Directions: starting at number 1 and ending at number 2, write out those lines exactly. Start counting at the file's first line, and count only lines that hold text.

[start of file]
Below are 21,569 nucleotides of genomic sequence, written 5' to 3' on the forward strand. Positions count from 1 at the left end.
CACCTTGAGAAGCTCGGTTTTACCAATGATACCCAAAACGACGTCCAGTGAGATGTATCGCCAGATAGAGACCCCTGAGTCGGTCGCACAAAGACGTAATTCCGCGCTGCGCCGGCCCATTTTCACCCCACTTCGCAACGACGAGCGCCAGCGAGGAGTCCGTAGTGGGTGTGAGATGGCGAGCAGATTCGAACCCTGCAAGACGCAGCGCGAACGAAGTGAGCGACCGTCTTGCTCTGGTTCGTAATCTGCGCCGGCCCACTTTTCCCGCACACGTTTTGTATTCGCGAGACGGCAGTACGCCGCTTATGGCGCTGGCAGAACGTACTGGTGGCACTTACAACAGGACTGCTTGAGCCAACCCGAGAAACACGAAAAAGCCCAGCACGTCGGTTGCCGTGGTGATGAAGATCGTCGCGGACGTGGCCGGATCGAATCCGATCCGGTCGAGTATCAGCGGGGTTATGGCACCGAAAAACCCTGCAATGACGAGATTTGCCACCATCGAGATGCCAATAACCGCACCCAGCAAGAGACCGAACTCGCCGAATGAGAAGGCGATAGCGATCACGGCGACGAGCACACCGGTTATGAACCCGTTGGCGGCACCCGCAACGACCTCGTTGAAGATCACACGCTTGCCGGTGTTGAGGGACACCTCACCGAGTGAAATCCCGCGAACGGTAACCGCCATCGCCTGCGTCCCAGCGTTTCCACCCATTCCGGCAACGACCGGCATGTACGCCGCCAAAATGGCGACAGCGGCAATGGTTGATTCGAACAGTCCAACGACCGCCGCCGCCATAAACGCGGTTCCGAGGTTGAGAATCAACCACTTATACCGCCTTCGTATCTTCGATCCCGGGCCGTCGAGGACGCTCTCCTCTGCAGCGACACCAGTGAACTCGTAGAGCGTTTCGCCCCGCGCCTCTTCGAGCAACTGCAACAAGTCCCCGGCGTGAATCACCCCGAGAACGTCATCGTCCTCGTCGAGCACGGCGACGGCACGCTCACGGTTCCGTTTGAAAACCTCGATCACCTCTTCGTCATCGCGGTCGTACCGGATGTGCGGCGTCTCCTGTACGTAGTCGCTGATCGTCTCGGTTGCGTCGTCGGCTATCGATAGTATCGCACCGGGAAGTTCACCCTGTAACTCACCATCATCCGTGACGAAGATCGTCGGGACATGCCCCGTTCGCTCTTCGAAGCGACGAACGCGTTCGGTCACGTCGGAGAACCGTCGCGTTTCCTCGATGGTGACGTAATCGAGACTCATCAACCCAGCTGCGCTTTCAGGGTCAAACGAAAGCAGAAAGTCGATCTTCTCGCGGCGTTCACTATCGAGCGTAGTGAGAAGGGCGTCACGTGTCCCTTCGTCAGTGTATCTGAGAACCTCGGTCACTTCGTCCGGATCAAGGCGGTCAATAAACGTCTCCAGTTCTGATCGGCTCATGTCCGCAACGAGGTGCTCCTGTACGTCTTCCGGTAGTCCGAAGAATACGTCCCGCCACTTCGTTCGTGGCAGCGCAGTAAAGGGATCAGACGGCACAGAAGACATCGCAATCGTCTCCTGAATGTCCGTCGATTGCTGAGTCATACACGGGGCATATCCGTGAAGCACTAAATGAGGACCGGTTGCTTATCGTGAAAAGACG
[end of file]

Below are 21,569 nucleotides of genomic sequence, written 5' to 3' on the forward strand. Positions count from 1 at the left end.
CACCTTGAGAAGCTCGGTTTTACCAATGATACCCAAAACGACGTCCAGTGAGATGTATCGCCAGATAGAGACCCCTGAGTCGGTCGCACAAAGACGTAATTCCGCGCTGCGCCGGCCCATTTTCACCCCACTTCGCAACGACGAGCGCCAGCGAGGAGTCCGTAGTGGGTGTGAGATGGCGAGCAGATTCGAACCCTGCAAGACGCAGCGCGAACGAAGTGAGCGACCGTCTTGCTCTGGTTCGTAATCTGCGCCGGCCCACTTTTCCCGCACACGTTTTGTATTCGCGAGACGGCAGTACGCCGCTTATGGCGCTGGCAGAACGTACTGGTGGCACTTACAACAGGACTGCTTGAGCCAACCCGAGAAACACGAAAAAGCCCAGCACGTCGGTTGCCGTGGTGATGAAGATCGTCGCGGACGTGGCCGGATCGAATCCGATCCGGTCGAGTATCAGCGGGGTTATGGCACCGAAAAACCCTGCAATGACGAGATTTGCCACCATCGAGATGCCAATAACCGCACCCAGCAAGAGACCGAACTCGCCGAATGAGAAGGCGATAGCGATCACGGCGACGAGCACACCGGTTATGAACCCGTTGGCGGCACCCGCAACGACCTCGTTGAAGATCACACGCTTGCCGGTGTTGAGGGACACCTCACCGAGTGAAATCCCGCGAACGGTAACCGCCATCGCCTGCGTCCCAGCGTTTCCACCCATTCCGGCAACGACCGGCATGTACGCCGCCAAAATGGCGACAGCGGCAATGGTTGATTCGAACAGTCCAACGACCGCCGCCGCCATAAACGCGGTTCCGAGGTTGAGAATCAACCACTTATACCGCCTTCGTATCTTCGATCCCGGGCCGTCGAGGACGCTCTCCTCTGCAGCGACACCAGTGAACTCGTAGAGCGTTTCGCCCCGCGCCTCTTCGAGCAACTGCAACAAGTCCCCGGCGTGAATCACCCCGAGAACGTCATCGTCCTCGTCGAGCACGGCGACGGCACGCTCACGGTTCCGTTTGAAAACCTCGATCACCTCTTCGTCATCGCGGTCGTACCGGATGTGCGGCGTCTCCTGTACGTAGTCGCTGATCGTCTCGGTTGCGTCGTCGGCTATCGATAGTATCGCACCGGGAAGTTCACCCTGTAACTCACCATCATCCGTGACGAAGATCGTCGGGACATGCCCCGTTCGCTCTTCGAAGCGACGAACGCGTTCGGTCACGTCGGAGAACCGTCGCGTTTCCTCGATGGTGACGTAATCGAGACTCATCAACCCAGCTGCGCTTTCAGGGTCAAACGAAAGCAGAAAGTCGATCTTCTCGCGGCGTTCACTATCGAGCGTAGTGAGAAGGGCGTCACGTGTCCCTTCGTCAGTGTATCTGAGAACCTCGGTCACTTCGTCCGGATCAAGGCGGTCAATAAACGTCTCCAGTTCTGATCGGCTCATGTCCGCAACGAGGTGCTCCTGTACGTCTTCCGGTAGTCCGAAGAATACGTCCCGCCACTTCGTTCGTGGCAGCGCAGTAAAGGGATCAGACGGCACAGAAGACATCGCAATCGTCTCCTGAATGTCCGTCGATTGCTGAGTCATACACGGGGCATATCCGTGAAGCACTAAATGAGGACCGGTTGCTTATCGTGAAAAGACG